I apologise for the lateness of this post, breaking my Monday-recipe-write ups, but you must excuse my tardiness because laziness played a key part in discovering this recipe. Plus, I’d like to consider myself to be fairly busy revising – and education is always a valid excuse…?
Anyhow, coming back yesterday a day later than planned from my Oxford excursion, plus the inability to summon motivation to walk to supermarket, caused said culinary discovery. I wanted noodles. When I was younger, my family and I used to eat them all the time, and they were somewhat a staple store cupboard ingredient, but now they are rarely eaten; left only as the a treat of a take away Chinese. I’ve always thought that the reasoning behind never making ‘proper’ noodles myself was because the sauces were too fiddly to recreate. Those brilliant little packets of chili, ginger, or sesame delight do the job perfectly – and I was content to let them continue (and this is where my revision induced supermarket-laziness comes into play), until I discovered how easy it is to make for yourself.
Thanks to idle googling and BBC Good Food, I found this nifty sauce. In adding the ground ginger and fresh chili to the pork early on, it is coated in the spices and absorbs their flavours. The brilliant thing about this sauce which enables it to lubricate the noodles so well, is the addition of the water to the ground ginger. Whereas ground ginger would naturally burn to the bottom of the pan without liquid, the drips of water essentially form a ‘roux’, to which the rest of the ingredients are added. The ‘ginger-y’ sauce is then further loosened with the addition of more liquid – the water, and soy sauce, the classic Chinese component. These flavours are combined over a long period of time, and their consistency as a sauce is constantly played with, meaning they interact with other components in a variety of ways: firstly coating the meat similarly to a spice rub; then nestling alongside the meat, as it absorbs the flavoured liquid.
Moreover, I found this sauce has very little difference in its taste to a shop bought sachet. And after consulting the back of such a sachet, the ingredients also bear very little difference. So I would be fairly confident to describe this sauce as authentic! In future, I intend to experiment further with the flavours; ginger and chili is a common (and perhaps basic, in the context of what is actually available) combination, and so much more can be made from these humble beginnings! So watch this space…after trying the sauce for yourself, naturally.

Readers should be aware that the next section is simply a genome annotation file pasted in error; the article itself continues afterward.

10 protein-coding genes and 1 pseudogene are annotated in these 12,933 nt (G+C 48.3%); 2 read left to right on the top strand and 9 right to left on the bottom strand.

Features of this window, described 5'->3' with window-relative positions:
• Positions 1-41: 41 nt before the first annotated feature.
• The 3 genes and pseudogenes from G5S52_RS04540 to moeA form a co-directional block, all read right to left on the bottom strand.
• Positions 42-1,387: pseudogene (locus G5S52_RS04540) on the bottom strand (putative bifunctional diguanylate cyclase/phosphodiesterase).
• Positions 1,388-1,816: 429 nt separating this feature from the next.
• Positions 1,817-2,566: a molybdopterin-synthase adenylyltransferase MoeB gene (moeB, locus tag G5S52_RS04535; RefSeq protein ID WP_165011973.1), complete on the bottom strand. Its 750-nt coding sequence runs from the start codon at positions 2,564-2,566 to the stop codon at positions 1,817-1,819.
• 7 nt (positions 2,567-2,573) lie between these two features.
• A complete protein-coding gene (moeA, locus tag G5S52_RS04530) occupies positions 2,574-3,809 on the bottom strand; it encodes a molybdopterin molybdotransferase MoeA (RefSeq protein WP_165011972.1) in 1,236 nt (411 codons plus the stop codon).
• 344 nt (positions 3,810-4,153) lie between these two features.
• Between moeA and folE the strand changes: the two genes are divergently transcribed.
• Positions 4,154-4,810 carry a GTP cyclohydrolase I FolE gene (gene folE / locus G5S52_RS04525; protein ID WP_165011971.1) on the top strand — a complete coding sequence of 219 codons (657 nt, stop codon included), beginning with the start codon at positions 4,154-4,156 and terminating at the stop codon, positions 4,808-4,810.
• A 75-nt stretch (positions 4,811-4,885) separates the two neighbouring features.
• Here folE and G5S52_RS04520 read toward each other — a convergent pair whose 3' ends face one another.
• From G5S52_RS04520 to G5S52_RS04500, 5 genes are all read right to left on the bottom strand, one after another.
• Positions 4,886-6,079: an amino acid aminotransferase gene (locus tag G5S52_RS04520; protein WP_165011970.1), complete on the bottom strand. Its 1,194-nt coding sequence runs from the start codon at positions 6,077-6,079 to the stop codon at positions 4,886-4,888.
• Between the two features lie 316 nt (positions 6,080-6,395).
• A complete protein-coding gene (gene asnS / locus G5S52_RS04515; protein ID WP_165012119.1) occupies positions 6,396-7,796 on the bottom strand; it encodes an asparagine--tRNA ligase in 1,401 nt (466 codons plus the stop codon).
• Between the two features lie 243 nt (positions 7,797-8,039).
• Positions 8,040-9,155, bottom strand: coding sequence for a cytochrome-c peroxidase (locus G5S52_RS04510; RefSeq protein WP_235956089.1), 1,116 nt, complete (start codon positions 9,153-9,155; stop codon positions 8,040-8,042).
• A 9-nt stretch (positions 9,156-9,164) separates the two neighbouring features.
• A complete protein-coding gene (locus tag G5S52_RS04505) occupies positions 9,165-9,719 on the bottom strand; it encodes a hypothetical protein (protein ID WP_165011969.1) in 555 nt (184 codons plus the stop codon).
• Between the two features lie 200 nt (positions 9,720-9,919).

- Egg noodles
- Olive oil
- Diced pork (can be bought ready-diced, or from a chop/steak)
- 1 garlic glove, finely sliced
- Sprinkling of ground ginger, to taste
- 1 red onion, diced
- 1 red pepper, thinly sliced
- 2:1 soy sauce and water (2:1 = for a single portion)
- Fresh chili, deseeded and finely sliced
- Separate the egg noodles in a bowl. Heat oil in a frying pan, and fry the pork until it is sealed. Add the chili and ginger, and stir to coat the pork in the spices.
- Add the onion, garlic and stir. Run the tap, turn it off, and allow the drips of water to fall into the pan. Stir, and this should ensure the ginger doesn’t burn onto the bottom of the pan, forming the ‘roux’ for the basis of the sauce.
- Stir in the sliced pepper, and fry until beginning to soften. Transfer the noodles from the bowl into the pan, and gently toss the ingredients to combine.
- In whatever quantity, to taste or size of the dish, add soy sauce and cold water in the ratio 2:1. Turn the heat down to low, and fry gently until everything is warmed through.
- Season, and serve in a bowl, topping with some more finely sliced chili, if you wish.